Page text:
UN urges Covid inmate info


Content image - Phnom Penh Post

UN in Cambodia officials visit Prey Sar Prison. Un in Cambodia

The UN in Cambodia urged the General Department of Prisons (GDP) to provide information on the spread of Covid-19 in the nation’s prisons in a transparent manner – a decision relevant officials said rests with the Ministry of Health and local authorities.

According to their press release, the UN in Cambodia works with prison authorities to ensure that the rights of inmates and people working with them are protected in accordance with Cambodia’s international human rights obligations.

“The United Nations in Cambodia does not have specific information on the number of positive cases in prisons and requests greater transparency to ensure that information concerning the outbreak in prisons is made available,” the press release said.

The UN in Cambodia stated that they continue to offer assistance in implementing alternatives to detention during the Covid-19 pandemic, urging the government to use detention as a last resort with alternatives to imprisonment considered a priority.

The GDP has been provided with a great deal of assistance from the UN in matters such as procuring PPE – including face shields, test kits and vitamin supplements.

GDP spokesman Nuth Savna could not be reached for comment on May 30, but he told The Post on May 27 that he had not received any notice instructing him to disclose data on Covid-19 infections among inmates, and that this was the responsibility of the Ministry of Health and the capital-provincial authorities.

Am Sam Ath, deputy director of rights group Licadho, said information on Covid-19 in prisons was not being handled transparently, which was causing concerns among detainees’ families – including for their own wellbeing when visiting the prison.

“I support the UN’ recommendation and request that the GDP and prisons provide transparent information about Covid-19 in prisons, because our prisons are overcrowded nationwide,” he said.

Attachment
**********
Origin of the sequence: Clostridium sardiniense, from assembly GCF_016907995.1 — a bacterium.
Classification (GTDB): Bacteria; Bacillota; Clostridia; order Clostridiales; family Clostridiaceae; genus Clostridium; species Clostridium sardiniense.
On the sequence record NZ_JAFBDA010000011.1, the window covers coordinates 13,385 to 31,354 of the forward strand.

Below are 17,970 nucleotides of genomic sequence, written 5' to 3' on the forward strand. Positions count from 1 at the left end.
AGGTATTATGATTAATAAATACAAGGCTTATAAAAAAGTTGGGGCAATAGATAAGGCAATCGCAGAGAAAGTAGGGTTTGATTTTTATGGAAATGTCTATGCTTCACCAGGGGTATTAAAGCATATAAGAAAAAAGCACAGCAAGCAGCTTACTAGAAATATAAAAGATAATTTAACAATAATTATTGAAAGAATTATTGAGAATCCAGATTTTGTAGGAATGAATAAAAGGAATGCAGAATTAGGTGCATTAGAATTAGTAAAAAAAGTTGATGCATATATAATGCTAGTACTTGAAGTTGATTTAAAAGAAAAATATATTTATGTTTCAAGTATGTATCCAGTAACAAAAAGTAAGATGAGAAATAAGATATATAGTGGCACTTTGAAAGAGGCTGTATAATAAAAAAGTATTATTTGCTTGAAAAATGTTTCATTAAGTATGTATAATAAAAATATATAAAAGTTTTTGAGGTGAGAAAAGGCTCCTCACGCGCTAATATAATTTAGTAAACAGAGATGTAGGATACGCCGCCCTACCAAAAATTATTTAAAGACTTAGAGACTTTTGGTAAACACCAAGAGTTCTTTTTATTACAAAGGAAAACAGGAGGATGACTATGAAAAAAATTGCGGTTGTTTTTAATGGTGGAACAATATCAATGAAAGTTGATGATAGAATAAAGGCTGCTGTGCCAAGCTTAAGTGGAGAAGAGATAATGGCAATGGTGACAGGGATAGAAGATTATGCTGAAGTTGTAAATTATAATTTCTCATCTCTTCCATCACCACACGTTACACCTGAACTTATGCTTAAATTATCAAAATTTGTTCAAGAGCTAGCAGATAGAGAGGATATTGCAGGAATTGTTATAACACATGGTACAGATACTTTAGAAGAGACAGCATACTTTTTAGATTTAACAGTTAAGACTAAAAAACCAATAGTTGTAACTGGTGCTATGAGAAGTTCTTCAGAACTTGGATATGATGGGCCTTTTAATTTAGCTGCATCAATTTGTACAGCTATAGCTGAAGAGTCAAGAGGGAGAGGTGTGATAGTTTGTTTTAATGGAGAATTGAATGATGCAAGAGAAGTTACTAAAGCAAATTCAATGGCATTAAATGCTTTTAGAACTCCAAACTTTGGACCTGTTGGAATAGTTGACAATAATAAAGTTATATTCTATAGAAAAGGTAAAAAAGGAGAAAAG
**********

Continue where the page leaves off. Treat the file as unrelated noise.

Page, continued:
Ministry of Justice spokesman Chin Malin said the GDP’s decision not to reveal the identities of inmates with Covid-19 was to prevent the spread of Covid-19 in prisons.

“[For cases] outside the prisons, authorities do reveal the identities of Covid-19 positive people because it assists them in contact tracing. This is also necessary to encourage people who had direct and indirect contact with them to voluntarily be tested in order to prevent the further spread of Covid-19,” he said.

He said detainees have no outside contact and therefore it was up to the GDP whether to reveal the identities of infected detainees or not.

Malin took issue with the request to reveal the identities of the detainees, saying it was in contrast to what UN special rapporteurs said last year.

“I don’t know what the UN, civil societies and some opposition groups really want,” Malin said.

In December of last year, UN Special Rapporteur in Cambodia Rhona Smith, Special Rapporteur Tlaleng Mofokeng and Special Rapporteur Joseph Cannatac were alarmed at the decision by the government to publish information about individuals who had contracted Covid-19.

They stated at the time that it was unnecessary under any circumstances and a deplorable breach of privacy.

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Read More:UN urges Covid inmate info